The most common questions facing all pet owners, especially those of a shorter lifespan are, “How do I make them live longer?” and “Is there anything I can do to increase their lifespan?”
Unfortunately, there is no magic pill to make your fur baby live longer, but there are steps you can take to keep your Great Dane healthier for longer. And, as you know, a healthier pup is much more likely to live longer!
Providing a Healthy Diet
Feed your pup high-quality dog foods that contain all the vitamins and nutrients. But it’s not just the quality of food, but the amount of food you feed your dog as well. Since they’re prone to easy weight gain, it’s important that you limit treats and never overfeed your Great Dane.
Also, as he grows and gets older, your dog’s dietary needs will change, which means the food you give him must change with it. Consult your vet for the proper food for your Great Dane through all of his life stages.
Having a healthy exercise routine isn’t just important for you, it’s vital for your dog as well! As a working breed, Great Danes have a high energy level that they have to manage.
Plus, regular exercise also helps keep your Great Dane’s weight down and does keep their joints in better condition. The key to keeping fit is to move, no matter how old you or your fur baby are!
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Bone and Joint Health
You can help your Great Dane support his bone and joint health through adult and senior dog supplements. Supplements like glucosamine, calcium, vitamin C, and antioxidants are all great for keeping your pup happy and healthy throughout his entire lifespan.
If your dog doesn’t like taking pills, some flavored chews and treats have the supplements right in them. That way, there won’t be a struggle to get your dog to get the vitamins he needs.
Regular Checkups and Bloodwork
Take your pup to the vet for regular wellness exams, including bloodwork. If you can catch something right off the bat, then there’s a much better chance of it being easily treated.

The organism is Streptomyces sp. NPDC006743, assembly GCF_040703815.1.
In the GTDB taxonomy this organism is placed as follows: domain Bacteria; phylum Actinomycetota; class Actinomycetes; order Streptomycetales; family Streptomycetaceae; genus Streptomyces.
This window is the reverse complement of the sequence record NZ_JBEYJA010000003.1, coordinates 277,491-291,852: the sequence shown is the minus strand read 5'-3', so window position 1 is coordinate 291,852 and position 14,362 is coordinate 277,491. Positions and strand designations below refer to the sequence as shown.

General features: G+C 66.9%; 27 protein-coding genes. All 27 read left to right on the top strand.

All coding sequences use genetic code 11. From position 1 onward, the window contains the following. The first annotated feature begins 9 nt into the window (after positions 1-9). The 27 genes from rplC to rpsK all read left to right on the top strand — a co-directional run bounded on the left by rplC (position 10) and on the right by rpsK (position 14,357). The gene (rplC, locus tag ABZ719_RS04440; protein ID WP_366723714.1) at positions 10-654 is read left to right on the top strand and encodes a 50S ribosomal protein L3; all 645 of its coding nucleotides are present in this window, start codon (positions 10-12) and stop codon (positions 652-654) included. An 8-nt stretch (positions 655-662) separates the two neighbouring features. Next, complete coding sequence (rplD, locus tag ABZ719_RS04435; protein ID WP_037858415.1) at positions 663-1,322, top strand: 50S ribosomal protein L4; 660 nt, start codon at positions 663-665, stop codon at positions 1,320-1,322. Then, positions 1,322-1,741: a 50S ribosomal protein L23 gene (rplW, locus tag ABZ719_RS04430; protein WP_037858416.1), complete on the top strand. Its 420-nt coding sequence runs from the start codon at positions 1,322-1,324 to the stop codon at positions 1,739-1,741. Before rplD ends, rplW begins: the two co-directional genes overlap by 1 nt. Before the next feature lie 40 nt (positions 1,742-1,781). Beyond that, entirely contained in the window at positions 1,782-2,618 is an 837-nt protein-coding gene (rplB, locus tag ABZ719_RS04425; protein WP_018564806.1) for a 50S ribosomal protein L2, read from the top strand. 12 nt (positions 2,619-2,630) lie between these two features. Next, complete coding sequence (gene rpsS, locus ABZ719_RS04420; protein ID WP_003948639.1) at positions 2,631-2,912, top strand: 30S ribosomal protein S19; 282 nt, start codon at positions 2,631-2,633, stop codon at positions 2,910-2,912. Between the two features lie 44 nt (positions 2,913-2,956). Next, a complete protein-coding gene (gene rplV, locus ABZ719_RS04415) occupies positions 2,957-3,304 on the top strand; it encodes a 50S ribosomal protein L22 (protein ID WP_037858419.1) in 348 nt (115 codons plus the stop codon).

Also, make sure that your dog gets all his necessary vaccinations. There are enough risks already, without rabies or parvovirus being involved.
Ensuring Good Pedigree:
The exception to this is if you’ve adopted your pup. Obviously, it’s not likely that a dog that came from a shelter will have any papers.
When you’re looking to buy a Great Dane puppy or any dog for that matter, you have to make sure you’re purchasing from a responsible and reputable breeder. An AKC registered breeder will have records that detail your puppy’s lineage, listing any kind of health conditions he may be prone to because of his ancestors.
The Great Dane is a large and lovable breed that is very good with children, making them great family dogs. Honestly, the Great Dane is an embodiment of the saying, “Only the good die young”, as they won’t usually live past ten.
These gentle giants are beautiful, loving, affectionate, docile, and make amazing family pets.
Like many other giant breeds, they are also prone to many diseases and conditions that affect their quality of life, as well as their lifespan. But, if you catch them early and use preventative measures to combat these issues, you have a chance at improving the lifespan of your Great Dane.